Willkommen Bienvenue Welcome

Welcome, gentle readers.

This is an everyday tale of regular folk, who moved from Sheffield to the deepest Corr├Ęze in France Profonde and thence to the rather more cosmopolitan Lot in search of something… different. We certainly found it.

The Lot is an area of outstanding natural beauty. Reputedly, a famous TV globetrotter was asked where, of all the places in the world he had visited, he might return to. He answered, ‘The Lot’.

Fans of Channel 4’s Grand Designs will know that we built a somewhat quirky straw bale house-with-a-view here in the Lot, not far from the celebrated Dordogne river. You can read all about it in my book,
Bloody Murder On The Dog's Meadow, or watch the re-runs of the programme on More 4, or view it on You Tube.

After a break in the proceedings to write a book or two, this blog now takes the form of an everyday journal. Sometimes things happen, sometimes they don't (but the art school dance goes on forever). I hope it will give you an entertaining insight into what it's like to live in a foreign country; what it's like in the slow lane as an ex-pat Brit in deepest France.

I shall undertake to update this once or twice a week, unless absent on leave. Comments always welcomed, by the way, but I do tend to forget what buttons to click in order to answer them.


Monday, January 15, 2018

Jan '18: Endless Crap



In all honesty, there's little about this time of year to get excited about. The rain at present, it raineth every day. The hearty partying has been done for another year. The new Paul Thomas Anderson film (D D-L's last apparently) won't be coming to the cinema at Vayrac till next month at the earliest; the Six Nations rugby happens in February; the Green Bay Packers failed to make the play-offs; and England well and truly lost the Ashes down under. There's a feeling of suspended animation as we wait for the first signs of spring, 2018.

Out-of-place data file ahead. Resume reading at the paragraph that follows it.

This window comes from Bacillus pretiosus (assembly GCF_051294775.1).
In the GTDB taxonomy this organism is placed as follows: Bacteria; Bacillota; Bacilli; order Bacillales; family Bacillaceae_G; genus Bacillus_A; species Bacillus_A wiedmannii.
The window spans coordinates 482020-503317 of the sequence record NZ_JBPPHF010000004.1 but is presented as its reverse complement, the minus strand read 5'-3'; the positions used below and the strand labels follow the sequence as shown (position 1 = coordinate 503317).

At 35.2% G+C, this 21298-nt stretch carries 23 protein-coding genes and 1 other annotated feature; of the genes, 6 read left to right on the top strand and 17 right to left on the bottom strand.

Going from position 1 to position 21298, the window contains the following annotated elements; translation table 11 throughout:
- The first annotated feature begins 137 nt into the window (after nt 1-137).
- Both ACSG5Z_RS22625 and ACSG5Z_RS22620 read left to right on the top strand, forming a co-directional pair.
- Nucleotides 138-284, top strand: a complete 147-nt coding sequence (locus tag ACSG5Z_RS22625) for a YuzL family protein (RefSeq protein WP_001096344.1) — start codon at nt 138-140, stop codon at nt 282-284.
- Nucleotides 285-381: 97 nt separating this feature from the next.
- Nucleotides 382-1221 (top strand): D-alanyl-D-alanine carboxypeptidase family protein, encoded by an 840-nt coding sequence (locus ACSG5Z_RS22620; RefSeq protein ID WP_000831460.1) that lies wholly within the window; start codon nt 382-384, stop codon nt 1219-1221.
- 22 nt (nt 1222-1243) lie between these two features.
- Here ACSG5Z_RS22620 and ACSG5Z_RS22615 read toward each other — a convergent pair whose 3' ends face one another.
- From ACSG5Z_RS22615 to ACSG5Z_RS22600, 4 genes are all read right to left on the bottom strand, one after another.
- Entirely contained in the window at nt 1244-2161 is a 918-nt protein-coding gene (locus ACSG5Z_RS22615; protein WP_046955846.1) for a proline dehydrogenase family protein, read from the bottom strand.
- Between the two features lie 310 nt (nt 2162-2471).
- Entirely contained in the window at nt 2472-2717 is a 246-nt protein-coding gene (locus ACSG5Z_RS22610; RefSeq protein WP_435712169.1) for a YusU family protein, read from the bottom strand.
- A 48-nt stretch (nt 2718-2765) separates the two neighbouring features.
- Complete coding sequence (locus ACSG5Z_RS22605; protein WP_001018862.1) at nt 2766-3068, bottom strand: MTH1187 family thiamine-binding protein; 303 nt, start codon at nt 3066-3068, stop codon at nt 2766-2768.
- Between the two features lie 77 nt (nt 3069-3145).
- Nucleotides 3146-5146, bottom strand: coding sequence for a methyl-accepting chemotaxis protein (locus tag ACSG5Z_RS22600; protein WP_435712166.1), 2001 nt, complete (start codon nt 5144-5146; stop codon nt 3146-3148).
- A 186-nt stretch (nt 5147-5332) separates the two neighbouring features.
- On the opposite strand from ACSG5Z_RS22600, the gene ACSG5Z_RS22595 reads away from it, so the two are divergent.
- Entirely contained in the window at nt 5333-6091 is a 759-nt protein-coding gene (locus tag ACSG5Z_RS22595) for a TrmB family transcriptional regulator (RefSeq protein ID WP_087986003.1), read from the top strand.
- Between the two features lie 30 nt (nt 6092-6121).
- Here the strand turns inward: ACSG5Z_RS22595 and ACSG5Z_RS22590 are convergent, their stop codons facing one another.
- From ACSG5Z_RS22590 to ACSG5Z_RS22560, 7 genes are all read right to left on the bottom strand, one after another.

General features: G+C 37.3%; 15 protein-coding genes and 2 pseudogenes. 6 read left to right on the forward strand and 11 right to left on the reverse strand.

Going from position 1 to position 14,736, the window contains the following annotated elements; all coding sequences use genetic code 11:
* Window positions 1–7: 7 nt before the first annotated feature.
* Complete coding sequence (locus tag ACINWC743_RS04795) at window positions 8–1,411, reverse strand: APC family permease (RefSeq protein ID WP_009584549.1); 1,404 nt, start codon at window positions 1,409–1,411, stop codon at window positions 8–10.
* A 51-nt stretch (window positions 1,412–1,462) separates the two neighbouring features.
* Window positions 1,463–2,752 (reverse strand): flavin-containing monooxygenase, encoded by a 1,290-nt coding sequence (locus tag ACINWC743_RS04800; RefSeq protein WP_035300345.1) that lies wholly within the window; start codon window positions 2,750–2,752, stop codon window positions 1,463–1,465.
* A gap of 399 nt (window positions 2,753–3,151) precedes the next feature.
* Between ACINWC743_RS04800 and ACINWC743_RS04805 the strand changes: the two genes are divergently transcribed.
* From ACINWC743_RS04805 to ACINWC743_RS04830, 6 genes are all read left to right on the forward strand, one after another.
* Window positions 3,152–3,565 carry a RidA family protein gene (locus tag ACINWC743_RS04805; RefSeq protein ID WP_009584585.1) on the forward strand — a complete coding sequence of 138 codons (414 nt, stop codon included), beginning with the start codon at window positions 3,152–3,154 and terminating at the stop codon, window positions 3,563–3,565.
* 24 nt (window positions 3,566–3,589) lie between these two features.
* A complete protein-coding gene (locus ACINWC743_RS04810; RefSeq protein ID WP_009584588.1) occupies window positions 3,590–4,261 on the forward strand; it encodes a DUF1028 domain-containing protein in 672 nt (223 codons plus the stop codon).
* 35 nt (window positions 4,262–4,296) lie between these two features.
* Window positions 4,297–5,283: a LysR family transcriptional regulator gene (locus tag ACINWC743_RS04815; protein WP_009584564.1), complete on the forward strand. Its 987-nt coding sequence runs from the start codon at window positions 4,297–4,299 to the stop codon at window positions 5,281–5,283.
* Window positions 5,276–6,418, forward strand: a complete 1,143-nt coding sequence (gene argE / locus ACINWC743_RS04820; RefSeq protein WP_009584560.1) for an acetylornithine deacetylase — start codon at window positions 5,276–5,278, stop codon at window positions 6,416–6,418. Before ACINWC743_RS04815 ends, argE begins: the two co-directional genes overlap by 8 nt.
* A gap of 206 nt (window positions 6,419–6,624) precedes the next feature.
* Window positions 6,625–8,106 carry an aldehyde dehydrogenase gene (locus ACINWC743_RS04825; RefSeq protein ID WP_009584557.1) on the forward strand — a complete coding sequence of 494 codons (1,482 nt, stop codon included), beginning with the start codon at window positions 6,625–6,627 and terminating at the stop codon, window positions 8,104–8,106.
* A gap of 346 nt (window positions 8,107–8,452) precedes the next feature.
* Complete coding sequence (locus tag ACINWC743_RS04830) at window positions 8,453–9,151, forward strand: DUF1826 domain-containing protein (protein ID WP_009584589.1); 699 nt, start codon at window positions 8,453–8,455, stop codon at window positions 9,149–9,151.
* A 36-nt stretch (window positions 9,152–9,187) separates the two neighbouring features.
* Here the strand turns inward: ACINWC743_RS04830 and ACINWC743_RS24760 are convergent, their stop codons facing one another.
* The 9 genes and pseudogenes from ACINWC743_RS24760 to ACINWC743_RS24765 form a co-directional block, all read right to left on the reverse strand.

If I could hibernate, I would. But I can't, so I shan't. Besides, the 21st December has been and gone, so the graph is going upwards and the days are elongating imperceptibly. Which gives me a little more choice when it comes to walking Daphne. I've taken to going on foot in the morning, so I can listen to all things bright and wonderful on my MP3 player, and by bike in the evening when there's still enough light to get me from A to B and back to A.

These days, every time I go past the farm – and specifically the big ugly house that the brothers built together before we got here – the light of the telly flickers in the front room on the other side of the hedge. I reckon the telly's got bigger since Jean-Louis died of lung cancer and his widow took up with the new man (not the brother), who keeps the expanse of grass all around the house neat and tidy (perhaps in exchange for board, lodgings and flat-screen television). Certainly bigger since the last time I ventured inside, to ask Jean-Louis for some tractor-aided assistance with our roof tiles.

Without fail, morning, noon or night, the reflected images from that probably enormous telly flicker brightly on the glass of the French window. It makes me think – and wonder what on earth life inside that ugly house must be like. Like a modern still life, I guess. No books, no music and possibly no joy. Just a soundtrack of endless crap from that huge inanimate object that dictates or at least underpins so many lives.

And if that sounds like the reflections of a snob, well I put my hand up like a guilty footballer who knows that he has just committed a foul, but hopes that the ref will show leniency. I am an inveterate snob. But it just seems to me that life is so precious and so fleeting that it's a terrible shame and a terrible waste to spend it in front of or within earshot of that big rectangular box. It smacks, too, of that grim song by Townes van Zandt, 'Waiting Around to Die'. Turn it off! I want to yell. Get out there and live a little. Join a club. Do something for your fellow creatures! That might send them scurrying from sofa to window to see who was so rudely interrupting their reverie.